Hospitals nationally are scrambling to figure out how to keep using a controversial medical device that benefits patients while avoiding another deadly bacterial outbreak like the one at UCLA Medical Center.
Two patients have died and five more were infected by the CRE superbug at UCLA. The hospital is also advising 179 other patients to get tested for potential exposure because they all underwent the same kind of endoscopic procedure at some time from Oct. 3 to Jan. 28.
Federal regulators aren’t pulling the devices from the market, saying that would do more harm to public health because they offer life-saving treatments that can’t be performed otherwise. Experts say a redesign of these duodenoscopes that are so hard to clean might be years away.
After 11 patients died in connection with a scope-related outbreak in Seattle, Virginia Mason Medical Center spent $1 million to buy more devices, hire extra staff and put the instruments into quarantine for 48 hours before reuse to check for any bacterial growth.
Dr. Andrew Ross, section chief of gastroenterology at Virginia Mason, said his phone has been ringing off the hook from other hospitals around the U.S. and internationally seeking advice.
“We’re in this interim period of what to do before a better mousetrap is built,” Ross said. “That’s the issue we’re grappling with nationally.”
The duodenoscopes typically involved in the outbreaks have an “elevator channel” that doctors use to bend the device in tight spaces and allow for attachments such as catheters or guide wires. The FDA warned that bacteria can build up in those tiny crevices.
“Some parts of the scopes may be extremely difficult to access and effective cleaning of all areas of the duodenoscope may not be possible,” the FDA said in a safety alert this week.
Nationally, about half a million patients each year undergo endoscopic retrograde cholangiopancreatography, or ERCP, a procedure in which doctors thread the thin device down the patient’s throat to examine and treat cancer, gallstones and other issues in the digestive system.
CRE, which stands for carbapenem-resistant Enterobacteriaceae, are germs that have become difficult to treat because they are resistant to most antibiotics.
Soeren Mattke, a senior scientist and managing director at Rand Corp., a Santa Monica-based think tank, said hospitals don’t have many choices and all of them come with drawbacks.
“It’s not easy for hospitals since the options are relatively limited,” he said.
The scopes at issue are heat sensitive so they can’t be sterilized like many other medical instruments. Instead, sterilization requires gas or liquid chemicals.
The ethylene-oxide gas can be highly toxic to employees and patients, so many hospitals phased out that capability years ago. In some cases that requires a hospital to send scopes to an outside facility, adding to the time it takes for cleaning.
UCLA moved to gas sterilization after discovering the outbreak, and it said there have been no further infections tied to the scopes since then.
“I think our procedures today would make us the safest place to come to have one of these … life-saving interventions,” Dr. David Feinberg, president of the UCLA Health System, said Thursday.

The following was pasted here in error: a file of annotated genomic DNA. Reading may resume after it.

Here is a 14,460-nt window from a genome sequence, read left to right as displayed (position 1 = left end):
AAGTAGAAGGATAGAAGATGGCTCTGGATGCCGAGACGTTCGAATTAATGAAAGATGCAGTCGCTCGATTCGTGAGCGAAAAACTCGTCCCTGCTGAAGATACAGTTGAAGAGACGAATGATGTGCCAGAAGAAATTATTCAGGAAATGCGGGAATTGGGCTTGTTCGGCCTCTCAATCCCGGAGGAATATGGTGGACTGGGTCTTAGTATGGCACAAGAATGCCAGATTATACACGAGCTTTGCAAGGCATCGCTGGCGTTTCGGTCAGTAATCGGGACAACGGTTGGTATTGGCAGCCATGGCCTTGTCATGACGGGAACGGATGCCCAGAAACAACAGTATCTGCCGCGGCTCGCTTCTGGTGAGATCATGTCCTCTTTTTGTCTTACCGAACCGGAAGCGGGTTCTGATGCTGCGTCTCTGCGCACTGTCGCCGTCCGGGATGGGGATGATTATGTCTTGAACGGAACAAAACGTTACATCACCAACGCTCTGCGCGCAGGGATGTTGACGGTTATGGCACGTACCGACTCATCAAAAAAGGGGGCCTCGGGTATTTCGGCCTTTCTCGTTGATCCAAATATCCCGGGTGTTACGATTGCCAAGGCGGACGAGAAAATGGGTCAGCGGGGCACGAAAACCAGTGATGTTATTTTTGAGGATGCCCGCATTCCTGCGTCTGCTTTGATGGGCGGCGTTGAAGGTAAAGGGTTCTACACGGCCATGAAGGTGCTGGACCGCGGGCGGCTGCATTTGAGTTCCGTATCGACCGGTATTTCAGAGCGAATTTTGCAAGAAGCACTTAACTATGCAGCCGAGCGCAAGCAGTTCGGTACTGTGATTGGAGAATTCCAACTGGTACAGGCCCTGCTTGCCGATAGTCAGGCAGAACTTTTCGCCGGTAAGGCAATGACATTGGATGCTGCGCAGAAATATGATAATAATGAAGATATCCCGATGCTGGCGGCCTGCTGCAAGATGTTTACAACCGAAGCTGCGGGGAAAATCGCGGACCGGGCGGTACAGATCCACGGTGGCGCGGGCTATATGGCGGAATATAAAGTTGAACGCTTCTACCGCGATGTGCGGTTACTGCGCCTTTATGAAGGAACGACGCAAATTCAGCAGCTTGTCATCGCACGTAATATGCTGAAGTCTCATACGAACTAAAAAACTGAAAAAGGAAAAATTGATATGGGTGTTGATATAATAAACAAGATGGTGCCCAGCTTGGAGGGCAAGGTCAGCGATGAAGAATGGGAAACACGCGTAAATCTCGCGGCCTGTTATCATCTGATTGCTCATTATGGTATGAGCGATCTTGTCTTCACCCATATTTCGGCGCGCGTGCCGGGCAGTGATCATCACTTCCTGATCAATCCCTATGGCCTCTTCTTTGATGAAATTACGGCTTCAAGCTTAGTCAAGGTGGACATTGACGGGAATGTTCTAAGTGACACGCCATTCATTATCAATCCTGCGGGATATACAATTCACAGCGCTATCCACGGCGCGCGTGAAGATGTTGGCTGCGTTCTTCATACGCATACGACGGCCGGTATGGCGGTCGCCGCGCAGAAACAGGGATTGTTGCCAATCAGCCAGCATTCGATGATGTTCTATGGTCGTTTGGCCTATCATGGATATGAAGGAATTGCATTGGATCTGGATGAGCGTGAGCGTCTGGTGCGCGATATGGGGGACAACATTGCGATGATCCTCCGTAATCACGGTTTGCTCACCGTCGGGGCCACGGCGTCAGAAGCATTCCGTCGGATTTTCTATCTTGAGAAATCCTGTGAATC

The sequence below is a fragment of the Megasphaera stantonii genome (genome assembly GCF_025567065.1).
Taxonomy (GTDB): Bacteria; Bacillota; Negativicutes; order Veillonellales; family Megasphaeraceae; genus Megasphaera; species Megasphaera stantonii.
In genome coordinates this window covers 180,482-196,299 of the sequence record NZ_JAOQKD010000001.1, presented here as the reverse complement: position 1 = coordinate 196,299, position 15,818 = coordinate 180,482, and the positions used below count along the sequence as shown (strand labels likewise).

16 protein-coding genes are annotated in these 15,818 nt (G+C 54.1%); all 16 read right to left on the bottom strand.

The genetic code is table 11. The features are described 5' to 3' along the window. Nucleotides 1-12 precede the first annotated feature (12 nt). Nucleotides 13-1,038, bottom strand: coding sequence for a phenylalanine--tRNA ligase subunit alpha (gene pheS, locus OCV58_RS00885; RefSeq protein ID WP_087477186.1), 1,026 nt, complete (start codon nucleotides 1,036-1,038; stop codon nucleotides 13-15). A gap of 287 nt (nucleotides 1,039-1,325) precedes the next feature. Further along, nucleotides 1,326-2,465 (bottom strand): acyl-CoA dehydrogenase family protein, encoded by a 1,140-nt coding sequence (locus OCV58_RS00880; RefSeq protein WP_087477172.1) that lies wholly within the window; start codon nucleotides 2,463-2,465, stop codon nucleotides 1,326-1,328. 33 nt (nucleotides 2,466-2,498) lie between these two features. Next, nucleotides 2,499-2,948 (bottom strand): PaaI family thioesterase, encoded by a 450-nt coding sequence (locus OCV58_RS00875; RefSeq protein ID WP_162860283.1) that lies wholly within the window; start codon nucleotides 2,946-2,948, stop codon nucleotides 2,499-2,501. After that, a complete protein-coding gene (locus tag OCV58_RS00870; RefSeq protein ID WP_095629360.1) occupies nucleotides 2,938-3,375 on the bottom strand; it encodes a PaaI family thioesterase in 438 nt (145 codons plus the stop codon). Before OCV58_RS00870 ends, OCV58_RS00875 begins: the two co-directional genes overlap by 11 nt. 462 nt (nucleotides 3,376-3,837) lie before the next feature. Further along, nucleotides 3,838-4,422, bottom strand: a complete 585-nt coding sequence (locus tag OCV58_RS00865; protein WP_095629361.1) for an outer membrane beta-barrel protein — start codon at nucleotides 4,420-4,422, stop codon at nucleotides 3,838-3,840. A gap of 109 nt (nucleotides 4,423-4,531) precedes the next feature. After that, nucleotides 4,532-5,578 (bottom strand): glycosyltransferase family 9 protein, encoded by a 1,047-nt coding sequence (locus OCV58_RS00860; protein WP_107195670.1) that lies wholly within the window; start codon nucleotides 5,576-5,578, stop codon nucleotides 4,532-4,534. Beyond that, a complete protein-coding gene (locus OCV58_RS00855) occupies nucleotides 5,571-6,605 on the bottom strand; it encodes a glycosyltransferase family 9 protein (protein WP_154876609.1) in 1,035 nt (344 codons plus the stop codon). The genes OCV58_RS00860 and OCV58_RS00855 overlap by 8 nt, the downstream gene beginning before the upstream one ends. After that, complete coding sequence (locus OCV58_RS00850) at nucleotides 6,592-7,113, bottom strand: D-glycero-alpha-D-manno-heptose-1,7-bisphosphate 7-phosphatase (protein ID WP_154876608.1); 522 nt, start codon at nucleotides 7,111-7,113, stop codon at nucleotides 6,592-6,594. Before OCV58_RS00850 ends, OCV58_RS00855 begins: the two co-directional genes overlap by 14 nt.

Mattke said liquid sterilization was recalled by the FDA for a time for technical reasons but it’s available now. But he said that experience left hospitals “with bad memories.”
Other hospitals are cleaning the duodenoscopes as they did before but also putting them aside for some period of time, say 48 hours, so they can test them for bacterial growth before reusing them. That can require hiring more lab staff and buying more scopes to compensate for the quarantine period.
Anxious patients want to know what hospitals are doing to keep them safe.
San Pedro resident Kimberley Miller said she’s been seriously ill since undergoing an endoscopic procedure at UCLA on Oct. 3 involving a device similar to the one at the center of the outbreak.
She called the hospital Thursday to find out whether she was among the 179 patients who may have been exposed. She reached UCLA’s top expert handling the crisis, but Miller said he didn’t rule her out from exposure.
“They wouldn’t tell me if I was on the list” of exposed patients, Miller said.
After The Times asked about her situation, Dr. Zachary Rubin, UCLA’s medical director of clinical epidemiology and infection prevention, called Miller on Friday to apologize and told her she was not exposed to CRE because her procedure used a slightly different endoscope.
“Those two scopes look almost exactly alike,” Miller said. “Were they cleaned exactly alike? I still don’t feel 100% sure.”
UCLA declined to comment on Miller or other patients, citing federal laws protecting confidentiality.
Dr. Paul M. Choi, director of the Los Angeles Endoscopy Center, said about 15 patients have called since Thursday to ask if the clinic had been affected by the CRE outbreak.
Choi said he explained his clinic doesn’t perform the ERCP procedure and doesn’t use the duodenoscopes in the FDA alert.
“Obviously, people are concerned,” he said. “People do not understand the difference between the different types of devices.”
Times staff writer Javier Panzar contributed to this report.